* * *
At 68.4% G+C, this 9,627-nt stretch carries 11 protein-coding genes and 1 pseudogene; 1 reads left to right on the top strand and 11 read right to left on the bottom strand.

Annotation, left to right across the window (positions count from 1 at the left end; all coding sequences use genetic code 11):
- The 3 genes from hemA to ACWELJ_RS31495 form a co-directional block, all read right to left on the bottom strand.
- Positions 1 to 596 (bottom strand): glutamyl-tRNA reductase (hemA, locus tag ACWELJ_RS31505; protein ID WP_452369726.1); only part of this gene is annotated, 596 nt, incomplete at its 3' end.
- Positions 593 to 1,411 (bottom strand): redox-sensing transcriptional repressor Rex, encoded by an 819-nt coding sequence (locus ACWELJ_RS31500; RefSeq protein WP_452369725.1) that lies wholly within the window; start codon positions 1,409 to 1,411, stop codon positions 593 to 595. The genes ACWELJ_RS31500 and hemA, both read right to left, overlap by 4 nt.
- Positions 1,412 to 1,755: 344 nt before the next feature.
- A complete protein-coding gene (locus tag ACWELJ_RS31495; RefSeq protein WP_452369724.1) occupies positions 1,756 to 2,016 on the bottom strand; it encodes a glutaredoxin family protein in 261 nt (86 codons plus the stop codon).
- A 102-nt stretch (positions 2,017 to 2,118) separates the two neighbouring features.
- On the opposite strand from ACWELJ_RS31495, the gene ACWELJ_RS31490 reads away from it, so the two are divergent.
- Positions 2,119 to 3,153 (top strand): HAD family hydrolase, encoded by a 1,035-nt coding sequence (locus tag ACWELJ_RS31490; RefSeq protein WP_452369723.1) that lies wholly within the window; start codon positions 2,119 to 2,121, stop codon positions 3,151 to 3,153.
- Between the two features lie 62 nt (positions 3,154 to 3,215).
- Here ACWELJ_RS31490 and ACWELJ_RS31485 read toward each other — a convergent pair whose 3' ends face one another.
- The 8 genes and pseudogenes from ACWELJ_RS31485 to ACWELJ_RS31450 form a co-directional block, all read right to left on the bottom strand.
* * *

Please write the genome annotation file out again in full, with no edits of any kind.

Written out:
At 68.4% G+C, this 9,627-nt stretch carries 11 protein-coding genes and 1 pseudogene; 1 reads left to right on the top strand and 11 read right to left on the bottom strand.

Annotation, left to right across the window (positions count from 1 at the left end; all coding sequences use genetic code 11):
- The 3 genes from hemA to ACWELJ_RS31495 form a co-directional block, all read right to left on the bottom strand.
- Positions 1 to 596 (bottom strand): glutamyl-tRNA reductase (hemA, locus tag ACWELJ_RS31505; protein ID WP_452369726.1); only part of this gene is annotated, 596 nt, incomplete at its 3' end.
- Positions 593 to 1,411 (bottom strand): redox-sensing transcriptional repressor Rex, encoded by an 819-nt coding sequence (locus ACWELJ_RS31500; RefSeq protein WP_452369725.1) that lies wholly within the window; start codon positions 1,409 to 1,411, stop codon positions 593 to 595. The genes ACWELJ_RS31500 and hemA, both read right to left, overlap by 4 nt.
- Positions 1,412 to 1,755: 344 nt before the next feature.
- A complete protein-coding gene (locus tag ACWELJ_RS31495; RefSeq protein WP_452369724.1) occupies positions 1,756 to 2,016 on the bottom strand; it encodes a glutaredoxin family protein in 261 nt (86 codons plus the stop codon).
- A 102-nt stretch (positions 2,017 to 2,118) separates the two neighbouring features.
- On the opposite strand from ACWELJ_RS31495, the gene ACWELJ_RS31490 reads away from it, so the two are divergent.
- Positions 2,119 to 3,153 (top strand): HAD family hydrolase, encoded by a 1,035-nt coding sequence (locus tag ACWELJ_RS31490; RefSeq protein WP_452369723.1) that lies wholly within the window; start codon positions 2,119 to 2,121, stop codon positions 3,151 to 3,153.
- Between the two features lie 62 nt (positions 3,154 to 3,215).
- Here ACWELJ_RS31490 and ACWELJ_RS31485 read toward each other — a convergent pair whose 3' ends face one another.
- The 8 genes and pseudogenes from ACWELJ_RS31485 to ACWELJ_RS31450 form a co-directional block, all read right to left on the bottom strand.